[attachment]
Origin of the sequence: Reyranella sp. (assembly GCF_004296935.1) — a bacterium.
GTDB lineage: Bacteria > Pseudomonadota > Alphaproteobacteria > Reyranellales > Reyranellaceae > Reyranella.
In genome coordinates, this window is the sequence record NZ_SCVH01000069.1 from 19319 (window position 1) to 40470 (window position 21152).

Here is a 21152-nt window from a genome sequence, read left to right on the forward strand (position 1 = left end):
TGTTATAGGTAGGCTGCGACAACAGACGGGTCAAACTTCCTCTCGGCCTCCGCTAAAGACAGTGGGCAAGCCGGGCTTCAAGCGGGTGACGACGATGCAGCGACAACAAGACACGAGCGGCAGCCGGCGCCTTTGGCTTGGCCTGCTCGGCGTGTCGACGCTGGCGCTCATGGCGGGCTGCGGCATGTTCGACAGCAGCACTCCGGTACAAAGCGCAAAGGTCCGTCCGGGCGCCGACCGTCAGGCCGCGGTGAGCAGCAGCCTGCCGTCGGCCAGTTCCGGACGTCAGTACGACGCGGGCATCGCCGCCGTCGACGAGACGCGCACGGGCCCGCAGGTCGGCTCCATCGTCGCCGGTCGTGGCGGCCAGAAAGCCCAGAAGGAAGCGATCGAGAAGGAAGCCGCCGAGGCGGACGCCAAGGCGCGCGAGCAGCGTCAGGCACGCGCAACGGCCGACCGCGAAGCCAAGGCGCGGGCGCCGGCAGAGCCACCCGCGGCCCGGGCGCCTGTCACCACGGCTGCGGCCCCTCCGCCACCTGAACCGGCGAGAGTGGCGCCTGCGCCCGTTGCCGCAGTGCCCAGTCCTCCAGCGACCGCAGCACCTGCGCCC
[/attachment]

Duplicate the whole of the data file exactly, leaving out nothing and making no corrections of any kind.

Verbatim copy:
Origin of the sequence: Reyranella sp. (assembly GCF_004296935.1) — a bacterium.
GTDB lineage: Bacteria > Pseudomonadota > Alphaproteobacteria > Reyranellales > Reyranellaceae > Reyranella.
In genome coordinates, this window is the sequence record NZ_SCVH01000069.1 from 19319 (window position 1) to 40470 (window position 21152).

Here is a 21152-nt window from a genome sequence, read left to right on the forward strand (position 1 = left end):
TGTTATAGGTAGGCTGCGACAACAGACGGGTCAAACTTCCTCTCGGCCTCCGCTAAAGACAGTGGGCAAGCCGGGCTTCAAGCGGGTGACGACGATGCAGCGACAACAAGACACGAGCGGCAGCCGGCGCCTTTGGCTTGGCCTGCTCGGCGTGTCGACGCTGGCGCTCATGGCGGGCTGCGGCATGTTCGACAGCAGCACTCCGGTACAAAGCGCAAAGGTCCGTCCGGGCGCCGACCGTCAGGCCGCGGTGAGCAGCAGCCTGCCGTCGGCCAGTTCCGGACGTCAGTACGACGCGGGCATCGCCGCCGTCGACGAGACGCGCACGGGCCCGCAGGTCGGCTCCATCGTCGCCGGTCGTGGCGGCCAGAAAGCCCAGAAGGAAGCGATCGAGAAGGAAGCCGCCGAGGCGGACGCCAAGGCGCGCGAGCAGCGTCAGGCACGCGCAACGGCCGACCGCGAAGCCAAGGCGCGGGCGCCGGCAGAGCCACCCGCGGCCCGGGCGCCTGTCACCACGGCTGCGGCCCCTCCGCCACCTGAACCGGCGAGAGTGGCGCCTGCGCCCGTTGCCGCAGTGCCCAGTCCTCCAGCGACCGCAGCACCTGCGCCC